At the time of the meeting, DPHHS said it had insufficient demand to guarantee 8 to 10 beds yearly. The decision ends — at least for now — discussion of building a separate facility for youth with serious mental illness or emotional disturbance who need secure placement because of contact with law enforcement and the courts. In 2007, the state paid out $9.9 million in Medicaid dollars to out-of-state hospitals, treatment centers and therapeutic group homes for 211 Montana kids who were deemed untreatable here. Of those kids, 26 ended up in the criminal justice system and were ordered by the courts to undergo treatment out of state. The other 185 — all Medicaid eligible and all rejected for treatment by in-state providers — were placed out of state by the Department of Public Health and Human Services. Children end up at out-of-state facilities for a variety of reasons. One is the lack of options in Montana. Another is the law. State law prohibits mentally ill juvenile offenders from being placed in a youth correctional facility. Adults with serious mental illness who pose a danger to themselves or others may be committed to the state hospital at Warm Springs for treatment or diverted to a crisis center (if available), but Montana has no state-contracted or state-operated secure residential treatment facility for juvenile offenders. Consequently, the state relies on private providers of residential treatment: Shodair in Lewis and Clark County, Yellowstone Boys and Girls Ranch in Yellow-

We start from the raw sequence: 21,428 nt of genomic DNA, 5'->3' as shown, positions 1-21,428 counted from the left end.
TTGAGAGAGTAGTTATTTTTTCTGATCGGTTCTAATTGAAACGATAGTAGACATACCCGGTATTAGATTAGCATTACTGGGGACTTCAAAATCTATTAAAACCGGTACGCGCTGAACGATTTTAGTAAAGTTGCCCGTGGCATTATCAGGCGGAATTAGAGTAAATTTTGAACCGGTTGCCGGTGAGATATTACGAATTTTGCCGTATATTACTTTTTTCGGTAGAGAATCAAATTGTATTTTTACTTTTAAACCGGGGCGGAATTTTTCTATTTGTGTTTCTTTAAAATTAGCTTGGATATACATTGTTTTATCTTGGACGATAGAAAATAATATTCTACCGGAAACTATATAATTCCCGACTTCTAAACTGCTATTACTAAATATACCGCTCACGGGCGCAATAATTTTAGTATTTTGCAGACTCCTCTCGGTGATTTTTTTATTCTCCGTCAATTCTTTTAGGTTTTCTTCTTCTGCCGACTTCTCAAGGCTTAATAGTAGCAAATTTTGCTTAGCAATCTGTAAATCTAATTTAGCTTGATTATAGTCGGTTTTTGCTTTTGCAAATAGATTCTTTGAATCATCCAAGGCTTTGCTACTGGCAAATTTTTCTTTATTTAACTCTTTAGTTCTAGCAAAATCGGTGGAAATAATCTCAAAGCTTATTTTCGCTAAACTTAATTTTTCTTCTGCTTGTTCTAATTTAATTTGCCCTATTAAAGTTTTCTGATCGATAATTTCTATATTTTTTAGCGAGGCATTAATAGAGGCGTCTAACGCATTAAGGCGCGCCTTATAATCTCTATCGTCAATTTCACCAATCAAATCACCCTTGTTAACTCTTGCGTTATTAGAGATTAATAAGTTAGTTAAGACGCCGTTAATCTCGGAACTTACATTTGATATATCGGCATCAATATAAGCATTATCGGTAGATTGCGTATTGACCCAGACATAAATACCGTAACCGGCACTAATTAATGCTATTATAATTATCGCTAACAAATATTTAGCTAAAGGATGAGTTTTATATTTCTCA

Simple pleasures, like being curious, can lead to a healthier life Simple pleasures, like learning to play the guitar and paying attention to your surroundings, can lead to better health, according to British scientists.
family, friends, colleagues and neighbors will enrich your life and bring you support Be active — Sports, hobbies such as gardening or dancing, or just a daily stroll will make you feel good and maintain mobility and fitness
Researchers at the government think tank, Foresight, have devised a five-day program of social and personal activities that can improve mental wellbeing.